Creating an affiliate website

For fun and very little profit.

If you click this link, you'll find that it leads to an Amazon web page where you can buy Abelson and Sussman's "Structure and Interpretation of Computer Programs". This link also links to an Amazon page where you can buy the classic computer science textbook, but I'd rather that you followed the first link if you're going to buy it. The URL includes a parameter telling Amazon that you came there from a site created by someone with the Amazon affiliate ID bobducharmeA, so they'll pay me a commission for the sale.

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Amazon is the most famous web site with an affiliate program, but there are many others. I started keeping a running list of these sites when I noticed online stores with cool stuff that offered such a program, thinking that some day I could create a "virtual" store of nothing but links to products that I liked on a collection of affiliate sites. Somewhere in that time, I saw that the domain name wasn't taken, and I couldn't resist parking it.

As a between-jobs project, I decided to follow through on this and created I wondered how little work and money was necessary to create a professional-looking website that would potentially make some money.

The main work was registering as an affiliate on each site, selecting the products to point to, and trying to learn exactly what URL would point to each product while giving me credit for any resulting sales. Looking through gag gift web sites and hip hop discount bling jewelry and clothing sites (two common categories out there of affiliate sites with a sense of humor) was fun, although I think my wife got tired of me pointing out products like Wu Wear Baby Shoes and fake bullet hole decals for cars. You won't see too many entries on my vendors page because applying to an affiliate program doesn't automatically get you in—for some, I apparently didn't make the grade.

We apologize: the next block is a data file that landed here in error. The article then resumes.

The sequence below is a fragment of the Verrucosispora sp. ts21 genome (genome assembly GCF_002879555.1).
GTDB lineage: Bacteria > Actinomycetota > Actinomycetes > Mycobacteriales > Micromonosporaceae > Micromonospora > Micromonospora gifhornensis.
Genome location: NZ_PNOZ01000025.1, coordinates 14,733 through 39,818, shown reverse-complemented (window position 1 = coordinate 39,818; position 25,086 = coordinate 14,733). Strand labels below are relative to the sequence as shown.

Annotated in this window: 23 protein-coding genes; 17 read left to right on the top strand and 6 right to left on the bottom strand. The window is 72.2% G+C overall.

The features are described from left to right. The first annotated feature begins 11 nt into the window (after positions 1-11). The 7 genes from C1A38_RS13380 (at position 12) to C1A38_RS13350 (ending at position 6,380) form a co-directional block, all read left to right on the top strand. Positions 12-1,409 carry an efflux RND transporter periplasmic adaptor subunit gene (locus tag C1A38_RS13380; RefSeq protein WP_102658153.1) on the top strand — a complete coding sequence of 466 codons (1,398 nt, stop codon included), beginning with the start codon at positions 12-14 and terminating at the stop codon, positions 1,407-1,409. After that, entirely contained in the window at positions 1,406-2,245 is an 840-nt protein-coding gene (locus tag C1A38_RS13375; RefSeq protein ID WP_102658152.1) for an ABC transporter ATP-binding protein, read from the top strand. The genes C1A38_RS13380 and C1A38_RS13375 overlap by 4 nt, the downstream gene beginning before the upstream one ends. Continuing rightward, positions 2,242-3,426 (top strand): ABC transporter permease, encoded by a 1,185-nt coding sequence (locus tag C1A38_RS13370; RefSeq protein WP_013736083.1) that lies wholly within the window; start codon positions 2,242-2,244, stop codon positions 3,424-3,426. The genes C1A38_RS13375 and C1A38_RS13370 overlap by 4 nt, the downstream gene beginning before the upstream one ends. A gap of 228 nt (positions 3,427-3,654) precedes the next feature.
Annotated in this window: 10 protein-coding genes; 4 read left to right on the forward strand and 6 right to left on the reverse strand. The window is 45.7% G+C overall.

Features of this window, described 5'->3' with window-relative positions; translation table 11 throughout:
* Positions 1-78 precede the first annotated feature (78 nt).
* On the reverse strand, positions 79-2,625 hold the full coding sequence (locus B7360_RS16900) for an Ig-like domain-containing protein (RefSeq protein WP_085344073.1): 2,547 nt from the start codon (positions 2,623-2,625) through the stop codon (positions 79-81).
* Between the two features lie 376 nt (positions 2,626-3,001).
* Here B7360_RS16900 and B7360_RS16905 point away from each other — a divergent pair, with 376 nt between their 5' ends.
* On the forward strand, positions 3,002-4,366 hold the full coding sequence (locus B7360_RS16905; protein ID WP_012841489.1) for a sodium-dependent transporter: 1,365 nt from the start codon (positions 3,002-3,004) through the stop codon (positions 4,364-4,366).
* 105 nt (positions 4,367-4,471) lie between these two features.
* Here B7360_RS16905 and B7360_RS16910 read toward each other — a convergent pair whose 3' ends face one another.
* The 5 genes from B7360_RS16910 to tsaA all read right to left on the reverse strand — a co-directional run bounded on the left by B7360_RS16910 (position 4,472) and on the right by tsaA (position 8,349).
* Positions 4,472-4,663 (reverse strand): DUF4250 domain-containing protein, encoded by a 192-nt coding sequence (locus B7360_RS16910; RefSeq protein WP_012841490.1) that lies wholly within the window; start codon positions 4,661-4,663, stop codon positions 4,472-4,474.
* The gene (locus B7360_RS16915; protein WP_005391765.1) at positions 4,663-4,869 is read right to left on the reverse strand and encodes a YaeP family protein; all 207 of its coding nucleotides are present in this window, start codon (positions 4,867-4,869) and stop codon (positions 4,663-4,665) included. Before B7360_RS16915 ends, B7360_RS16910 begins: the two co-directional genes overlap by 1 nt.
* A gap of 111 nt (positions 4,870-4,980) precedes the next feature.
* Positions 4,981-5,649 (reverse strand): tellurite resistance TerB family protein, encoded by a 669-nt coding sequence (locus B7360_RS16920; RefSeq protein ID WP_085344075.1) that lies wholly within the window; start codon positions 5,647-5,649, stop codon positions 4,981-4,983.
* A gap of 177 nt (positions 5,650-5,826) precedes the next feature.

I stored the product and link information in an XML file so that I could generate the web pages with an XSLT stylesheet.To make the website look somewhat professional, I found an open source CSS stylesheet on Open Web Design, which I've written about here before (note the last line of that weblog posting in particular). I even spent $25 to have design a hipstergifts logo. I'm not completely thrilled with the logo they came up with, but considering what I spent, it's fine and I have little right to complain.

To keep the main page from looking too static, I have a cron job run a stylesheet that picks a random product from each category to recreate the index.html page each morning. For publicity, I bought a few related keywords on Google adwords and Yahoo sponsored search, but the ads don't rank too highly. "Gifts" is an expensive keyword.

My fantasy was to set up this web site and then forget about it as money rolled in, but I doubt if my logo is even paid for in the two months since the site has been up. I could work harder at the search engine optimization part—there is an entire subculture of people who obsess over this, and some make very good money—but now that I have a real job again I have less time for that hobby.

If you need any fake bullet holes for your car, though, or gimmicky shooting toys or a backwards clock or a fake computer mouse that gives people an electronic shock, please remember Especially at holiday time.